A Silent DwellingLa Tourette
Chaste, spare, and uncluttered, Le Corbusier’s proto-brutalist style lends itself to the quiet setting of a priory.
‘Space and light and order,’ Le Corbusier once remarked, ‘those are the things that men need just as much as they need bread or a place to sleep.’ The Swiss architect’s words ring particularly true when whispered within the concrete halls of the Sainte-Marie de la Tourette, a monastery he designed and built for a Dominican order of silent monks between 1953 and 1961. The building is a veritable fortress of late Modernist simplicity, and one of Corbusier’s last completed buildings in Europe.
Burrowed in the hills of Éveux, a French town just west of Lyon, La Tourette makes gentle but scrupulous use of its sloping landscape. Undulating glass panes wash the reinforced concrete in natural light, while the architect’s signature piloti columns accommodate the unwieldy hypotenuse of the hillside. The structure is composed of three floors and a flat rooftop cloister engulfed by grass. At the lowest level, there is a refectory and chapter house, with a ramp that serves as a sequestered passageway to the attached church. Cavernous communal spaces populate the second floor, including a library, a porter’s lodge, and a series of study rooms with striking reds, greens and yellows to mark their doors. These colours provide a stark but somewhat complementary contrast to the béton brut: like the varying sizes of Corbusier’s gridded windows, they are welcome aberrations from the overall formality. The convent’s third level is reserved for accommodation. Every cell hosts a balcony that faces outwards onto the serene, self-contained landscape, while the monastery itself curves in a U-shape around a similarly secluded courtyard.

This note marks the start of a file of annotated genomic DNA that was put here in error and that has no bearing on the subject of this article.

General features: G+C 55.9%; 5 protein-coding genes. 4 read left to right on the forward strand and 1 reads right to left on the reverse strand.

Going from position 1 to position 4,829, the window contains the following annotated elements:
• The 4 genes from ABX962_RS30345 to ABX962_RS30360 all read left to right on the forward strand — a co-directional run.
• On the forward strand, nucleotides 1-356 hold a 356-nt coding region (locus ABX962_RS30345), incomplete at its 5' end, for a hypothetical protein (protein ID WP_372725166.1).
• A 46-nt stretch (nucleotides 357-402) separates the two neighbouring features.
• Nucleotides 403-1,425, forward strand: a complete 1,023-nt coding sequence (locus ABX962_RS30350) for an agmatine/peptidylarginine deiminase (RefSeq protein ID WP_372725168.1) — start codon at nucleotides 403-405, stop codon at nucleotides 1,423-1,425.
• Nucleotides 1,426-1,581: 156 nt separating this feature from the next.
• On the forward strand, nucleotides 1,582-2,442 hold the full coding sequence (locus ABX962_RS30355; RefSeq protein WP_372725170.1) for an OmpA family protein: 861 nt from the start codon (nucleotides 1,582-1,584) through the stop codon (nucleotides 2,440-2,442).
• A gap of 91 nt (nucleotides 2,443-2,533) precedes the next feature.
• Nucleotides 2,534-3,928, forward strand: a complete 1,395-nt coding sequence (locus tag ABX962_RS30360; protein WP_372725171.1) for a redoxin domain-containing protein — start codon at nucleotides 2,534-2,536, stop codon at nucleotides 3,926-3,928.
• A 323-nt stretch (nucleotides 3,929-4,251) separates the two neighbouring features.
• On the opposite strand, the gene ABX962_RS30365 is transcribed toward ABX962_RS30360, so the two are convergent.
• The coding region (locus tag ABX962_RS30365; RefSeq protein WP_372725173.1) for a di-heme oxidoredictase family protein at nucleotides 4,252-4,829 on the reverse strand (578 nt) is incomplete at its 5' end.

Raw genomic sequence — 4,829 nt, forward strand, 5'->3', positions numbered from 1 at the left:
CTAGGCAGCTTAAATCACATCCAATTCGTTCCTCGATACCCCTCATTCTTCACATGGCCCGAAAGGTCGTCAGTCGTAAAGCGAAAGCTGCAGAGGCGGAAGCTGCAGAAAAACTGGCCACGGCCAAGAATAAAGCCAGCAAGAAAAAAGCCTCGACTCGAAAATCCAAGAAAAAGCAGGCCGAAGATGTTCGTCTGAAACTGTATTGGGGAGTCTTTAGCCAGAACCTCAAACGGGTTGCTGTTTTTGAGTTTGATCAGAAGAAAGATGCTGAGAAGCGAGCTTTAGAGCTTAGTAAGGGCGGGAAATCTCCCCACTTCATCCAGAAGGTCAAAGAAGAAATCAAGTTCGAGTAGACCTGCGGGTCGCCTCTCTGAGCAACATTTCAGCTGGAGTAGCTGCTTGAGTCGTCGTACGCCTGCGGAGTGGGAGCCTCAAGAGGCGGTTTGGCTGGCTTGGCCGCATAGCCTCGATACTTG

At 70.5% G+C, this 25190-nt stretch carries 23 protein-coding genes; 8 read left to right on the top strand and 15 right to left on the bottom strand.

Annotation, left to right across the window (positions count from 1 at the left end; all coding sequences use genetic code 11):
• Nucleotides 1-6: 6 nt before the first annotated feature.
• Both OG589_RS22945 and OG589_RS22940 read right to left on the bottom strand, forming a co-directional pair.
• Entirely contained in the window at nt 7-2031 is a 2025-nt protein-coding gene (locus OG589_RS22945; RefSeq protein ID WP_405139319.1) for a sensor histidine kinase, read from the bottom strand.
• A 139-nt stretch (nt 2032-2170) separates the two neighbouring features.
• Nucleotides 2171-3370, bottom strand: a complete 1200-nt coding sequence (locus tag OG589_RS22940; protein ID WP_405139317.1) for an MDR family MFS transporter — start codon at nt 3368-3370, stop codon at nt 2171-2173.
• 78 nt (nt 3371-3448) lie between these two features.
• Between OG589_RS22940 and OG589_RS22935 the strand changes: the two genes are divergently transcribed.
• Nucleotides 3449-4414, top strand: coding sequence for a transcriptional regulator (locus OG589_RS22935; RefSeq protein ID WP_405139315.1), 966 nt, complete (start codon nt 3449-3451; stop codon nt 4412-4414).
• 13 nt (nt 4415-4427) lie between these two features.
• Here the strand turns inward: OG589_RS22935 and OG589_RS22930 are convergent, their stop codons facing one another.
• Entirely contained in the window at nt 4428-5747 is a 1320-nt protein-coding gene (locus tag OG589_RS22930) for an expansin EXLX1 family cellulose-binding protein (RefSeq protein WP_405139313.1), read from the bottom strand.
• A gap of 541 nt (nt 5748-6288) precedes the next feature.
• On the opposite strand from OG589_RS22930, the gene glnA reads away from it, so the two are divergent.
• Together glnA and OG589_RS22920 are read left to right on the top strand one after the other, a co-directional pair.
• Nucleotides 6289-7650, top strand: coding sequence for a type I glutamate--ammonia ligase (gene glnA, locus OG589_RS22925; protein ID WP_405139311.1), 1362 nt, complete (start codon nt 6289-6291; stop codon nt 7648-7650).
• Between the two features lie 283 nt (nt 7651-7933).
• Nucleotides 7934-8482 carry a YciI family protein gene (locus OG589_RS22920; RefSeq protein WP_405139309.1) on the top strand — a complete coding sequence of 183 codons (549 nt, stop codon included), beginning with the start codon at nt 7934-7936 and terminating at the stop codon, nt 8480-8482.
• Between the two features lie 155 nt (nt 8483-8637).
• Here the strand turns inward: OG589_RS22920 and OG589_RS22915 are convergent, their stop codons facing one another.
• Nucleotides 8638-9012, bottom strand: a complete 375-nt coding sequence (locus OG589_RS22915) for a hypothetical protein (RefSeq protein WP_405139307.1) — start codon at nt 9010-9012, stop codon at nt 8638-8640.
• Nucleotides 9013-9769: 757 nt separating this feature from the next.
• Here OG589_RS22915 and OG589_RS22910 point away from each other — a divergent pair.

At La Tourette, Corbusier’s proto-brutalist style lends itself sublimely to the quiet setting of a priory. Chaste, spare, and uncluttered, it is a stunning blend of meticulous form and charming eccentricity. While commissioning the monastery, Father Marie-Alain Couturier’s single architectural request was to ‘create a silent dwelling for one hundred bodies and one hundred hearts’, and in this respect, Corbusier has certainly delivered. Today, La Tourette exists as both a research centre and meeting place. It is a monument that continues to bridge philosophical study and austere beauty; intellectual passion, and quiet contemplation.